Pictured: George 'Johnny' Johnson speaks to MailOnline reporter Katie French about his time in the RAF 

'But the greatest thing overall was the affect on the moral of the people in this country. Seeing those newspapers splashed wide the next day and all on the front pages, we thought to ourselves, 'God, did we do that?'

'And with the raid coming so quickly after a success in North Africa people were saying, 'Are we winning something here?'

'It made a tremendous difference to the people in Britain. That was its greatest value.'

But while Churchill is now encrusted in time as a revered world leader whose career was dramatized in a Hollywood blockbuster The Darkest Hour earlier this year, Mr Johnson says he saw the former Prime Minister in a different light.

Speaking to MailOnline, Mr Johnson said: 'Churchill was thought of as a great leader but I didn't entirely agree with that opinion.

'He and Sir Arthur Harris, chief of the Bomb Commander just didn't get on well at all together. On one occasion, Churchill only mentioned the bomber commander once and that's when he said publicly, it was up to us to take the war to Germany.

'Churchill was arranged to be in America on the night of the Dams Raid so he could broadcast the success to the Americans. But on the evening, Sir Arthur said he didn't want to do it – he said there was no military advancement in carrying out the raid but it was done.

'This of course created criticism from other countries, Churchill said it was Harris's fault. I felt that if Churchill had an idea he thought would win the war, he would talk to the top person then decide to go ahead with it. If it went wrong, it was the other person's idea, if it went right, it was Churchill's.'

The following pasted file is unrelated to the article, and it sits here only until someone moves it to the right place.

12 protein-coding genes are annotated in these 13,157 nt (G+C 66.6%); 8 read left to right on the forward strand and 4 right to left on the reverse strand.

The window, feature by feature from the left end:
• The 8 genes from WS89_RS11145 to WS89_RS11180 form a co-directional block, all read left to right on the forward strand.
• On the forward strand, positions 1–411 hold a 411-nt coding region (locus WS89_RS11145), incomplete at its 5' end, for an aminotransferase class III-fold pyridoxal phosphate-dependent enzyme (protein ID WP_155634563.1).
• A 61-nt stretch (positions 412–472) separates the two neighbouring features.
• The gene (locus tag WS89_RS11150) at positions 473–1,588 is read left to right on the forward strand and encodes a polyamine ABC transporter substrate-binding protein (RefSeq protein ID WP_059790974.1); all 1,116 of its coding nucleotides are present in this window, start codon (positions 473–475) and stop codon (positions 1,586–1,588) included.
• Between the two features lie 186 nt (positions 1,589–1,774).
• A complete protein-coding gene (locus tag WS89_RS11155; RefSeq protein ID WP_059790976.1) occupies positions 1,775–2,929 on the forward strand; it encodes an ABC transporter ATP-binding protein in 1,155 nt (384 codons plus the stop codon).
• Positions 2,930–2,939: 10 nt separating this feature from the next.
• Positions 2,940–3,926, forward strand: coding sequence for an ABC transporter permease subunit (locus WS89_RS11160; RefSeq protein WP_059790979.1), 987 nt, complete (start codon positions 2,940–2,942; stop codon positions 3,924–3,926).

Despite 53 of Mr Johnson's 132 comrades losing their lives in the attempt, the mission's overall success was seized upon by the British propaganda machine and the feat cemented in the public consciousness with Michael Anderson's 1955 film The Dam Busters.

Lord of the Rings director Peter Jackson has expressed an interest in remaking the film, employing Mr Johnson as an advisor, though the project which is almost a decade in the making is currently on hold. 

 

Dambusters 75th anniversary: Silence in Green Park for memorial to mark iconic raids as Lancaster Bomber flypast cancelled due to windy weather 

Silence fell at the Bomber Command memorial in Green Park this morning as respects were paid to the 53 crew members who died in the raids.

RAF Flight Lietenant Nigel Painter laid a wreath alongside 53 pairs of white flight gloves in commemoration to those who lost their lives during the 1943 raids. 

The ceremony is one of many taking place today to mark 75 years since the iconic Dambusters raid on three Germany dams during World War II. 

George 'Johnny' Johnson, 96, the only surviving British member of the squadron, was awarded an MBE in the Queen's Birthday Honours last year following campaigns to get him knighted.

Flight Lieutenant, Nigel Painter at the Bomber Command memorial in Green Park, London, today as he prepares to lay 53 pairs of Flight Gloves in memory of the 53 RAF crew members who died during the Dambusters raid 

Flight Lieutenant, Nigel Painter at the Bomber Command memorial in Green Park, London, today as he prepares to lay 53 pairs of Flight Gloves in memory of the 53 RAF crew members who died during the Dambusters raid 

Silence fell at the Bomber Command memorial in Green Park, London, this morning after the Last Post was performed 

Silence fell at the Bomber Command memorial in Green Park, London, this morning after the Last Post was performed